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"1812: A Nation Emerges" at the National Portrait Gallery tells a sweeping story of a forgotten war
Charles Willson Peale, Andrew Jackson, 1819. Oil on canvas. Frame: 90.8 x 75.6 x 5.1cm (35 3/4 x 29 3/4 x 2"). Masonic Library and Museum of Pennsylvania, Philadelphia.

WASHINGTON, DC.- The War of 1812 is regarded as a relatively small war that barely registers in the minds of today’s Americans or in British history books. However, for the United States, this small war had great consequences. When it began, the young nation was still defining itself; by the end—a military draw—a new sense of nationalism pervaded the country. The Smithsonian’s National Portrait Gallery presents “1812: A Nation Emerges,” the first major museum exhibition to comprehensively tell this story with objects from Canada, Great Britain and the United States. It will open at the museum June 15 and continue through Jan. 27, 2013.

“1812: A Nation Emerges” offers persuasive evidence that this war merits attention in our own time because of the enduring changes it wrought in our nation,” said Martin E. Sullivan, director of the National Portrait Gallery. “This exhibition will open almost 200 years to the day from the moment when a new, fragile republic chose to declare war against the mighty British Empire.”

In January 1815 the news radiated across the country: Andrew Jackson had decisively defeated the British in the Battle of New Orleans. Along with American naval victories Jackson’s triumph established the myth in American history that the United States won the War of 1812, when really it was an impasse. When Americans read and heard about Jackson’s victory, they reacted with euphoria, celebrating with parades and banquets. To President James Madison and his contemporaries, the War of 1812 was a completion of what had begun in 1776. The nation now viewed itself as truly independent of foreign powers and began a commercial and westward expansion.

“1812: A Nation Emerges” uses more than 100 objects to highlight people who influenced these events, such as President Madison and First Lady Dolley Madison, Gen. Andrew Jackson, Henry Clay, John C. Calhoun and the powerful Indian leader Tecumseh. These and others are depicted by master portrait artists such as Gilbert Stuart, Rembrandt Peale and Sir Thomas Lawrence. The exhibition considers the war in its international context and includes portraits of the major British generals who fought. In addition, it follows the stories of slaves, pirates, sailors, architects, Native Americans and women during this time.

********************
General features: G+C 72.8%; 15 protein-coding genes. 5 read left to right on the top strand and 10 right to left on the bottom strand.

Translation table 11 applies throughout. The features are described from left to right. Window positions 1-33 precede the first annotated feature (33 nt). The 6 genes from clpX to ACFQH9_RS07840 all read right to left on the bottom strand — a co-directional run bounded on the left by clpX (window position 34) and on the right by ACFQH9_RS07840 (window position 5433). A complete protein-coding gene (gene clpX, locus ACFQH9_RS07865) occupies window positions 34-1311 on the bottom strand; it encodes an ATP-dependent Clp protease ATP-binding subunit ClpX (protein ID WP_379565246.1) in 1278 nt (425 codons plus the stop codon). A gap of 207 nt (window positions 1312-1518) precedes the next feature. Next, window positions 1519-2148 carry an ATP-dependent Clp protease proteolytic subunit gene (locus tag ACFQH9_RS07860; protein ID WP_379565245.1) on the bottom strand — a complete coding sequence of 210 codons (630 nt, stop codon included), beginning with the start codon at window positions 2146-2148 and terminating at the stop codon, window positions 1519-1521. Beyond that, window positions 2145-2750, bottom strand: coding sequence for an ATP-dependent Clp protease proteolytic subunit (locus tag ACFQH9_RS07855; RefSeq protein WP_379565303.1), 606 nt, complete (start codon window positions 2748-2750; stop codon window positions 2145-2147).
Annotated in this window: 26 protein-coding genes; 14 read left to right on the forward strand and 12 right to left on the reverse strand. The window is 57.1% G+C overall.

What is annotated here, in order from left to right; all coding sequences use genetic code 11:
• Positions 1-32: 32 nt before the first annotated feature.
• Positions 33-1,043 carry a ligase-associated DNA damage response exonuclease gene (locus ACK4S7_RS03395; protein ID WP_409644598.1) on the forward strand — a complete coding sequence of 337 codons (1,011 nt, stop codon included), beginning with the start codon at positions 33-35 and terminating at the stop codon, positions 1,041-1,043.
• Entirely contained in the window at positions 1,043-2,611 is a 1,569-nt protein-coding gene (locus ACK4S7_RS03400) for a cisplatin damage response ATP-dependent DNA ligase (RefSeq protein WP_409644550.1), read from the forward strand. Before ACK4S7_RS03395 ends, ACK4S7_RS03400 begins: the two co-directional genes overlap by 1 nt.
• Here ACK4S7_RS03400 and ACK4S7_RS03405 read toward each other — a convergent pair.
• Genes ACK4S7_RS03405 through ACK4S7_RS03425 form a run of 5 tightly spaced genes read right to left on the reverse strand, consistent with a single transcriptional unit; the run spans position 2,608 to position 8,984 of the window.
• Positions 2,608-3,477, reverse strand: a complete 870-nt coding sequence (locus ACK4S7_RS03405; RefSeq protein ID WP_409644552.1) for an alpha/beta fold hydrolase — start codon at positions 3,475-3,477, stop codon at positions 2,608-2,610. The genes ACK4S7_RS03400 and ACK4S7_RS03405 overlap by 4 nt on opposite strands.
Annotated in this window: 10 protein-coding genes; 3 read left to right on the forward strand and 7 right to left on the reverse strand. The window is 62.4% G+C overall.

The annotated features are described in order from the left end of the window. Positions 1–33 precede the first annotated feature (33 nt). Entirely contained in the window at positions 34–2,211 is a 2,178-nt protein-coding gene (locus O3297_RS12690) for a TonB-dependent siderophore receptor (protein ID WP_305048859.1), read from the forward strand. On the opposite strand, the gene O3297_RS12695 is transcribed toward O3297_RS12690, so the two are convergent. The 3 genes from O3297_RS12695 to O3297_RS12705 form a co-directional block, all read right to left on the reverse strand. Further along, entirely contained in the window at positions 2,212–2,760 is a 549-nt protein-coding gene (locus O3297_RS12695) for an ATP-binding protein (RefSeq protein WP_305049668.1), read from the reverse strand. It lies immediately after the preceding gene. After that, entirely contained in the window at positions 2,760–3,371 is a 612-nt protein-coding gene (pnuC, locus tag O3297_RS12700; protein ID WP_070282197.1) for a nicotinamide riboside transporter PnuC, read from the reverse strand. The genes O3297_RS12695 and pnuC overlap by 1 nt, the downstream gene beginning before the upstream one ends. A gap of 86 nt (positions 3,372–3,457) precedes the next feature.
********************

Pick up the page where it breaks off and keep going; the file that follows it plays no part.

Two of America’s most enduring national symbols, Uncle Sam and the Star-Spangled Banner, date from this conflict. The first reference to Uncle Sam in print appeared in a broadside that is included in the exhibition. The Star-Spangled Banner—the flag that inspired Francis Scott Key to write what is now the national anthem during the defense of Baltimore in 1814—is on permanent view several blocks away at the Smithsonian’s National Museum of American History.

Another interesting object included in the exhibition is Dolley Madison’s red velvet dress. One of the First Lady’s most well-known feats was rescuing items from the White House only moments before it was burned: the silver, a Gilbert Stuart painting of George Washington and red velvet curtains. Documentation that the red velvet curtains from the Oval Drawing Room were saved from the flames led to the belief that this dress, which Madison kept until the end of her life, may have been made from the material.

The show concludes with the stories of rebuilding Washington, D.C., western expansion, the increase in American manufacturing and trade, a construction boom in roads and canals and changes in the American lexicon.

An original short film, one of 10 produced and donated to the exhibition by HISTORY®, explores the unprecedented surge in national feeling and economic prosperity following the war.

The exhibition curator is Sidney Hart, senior historian at the National Portrait Gallery, with Rachael L. Penman as assistant guest curator.

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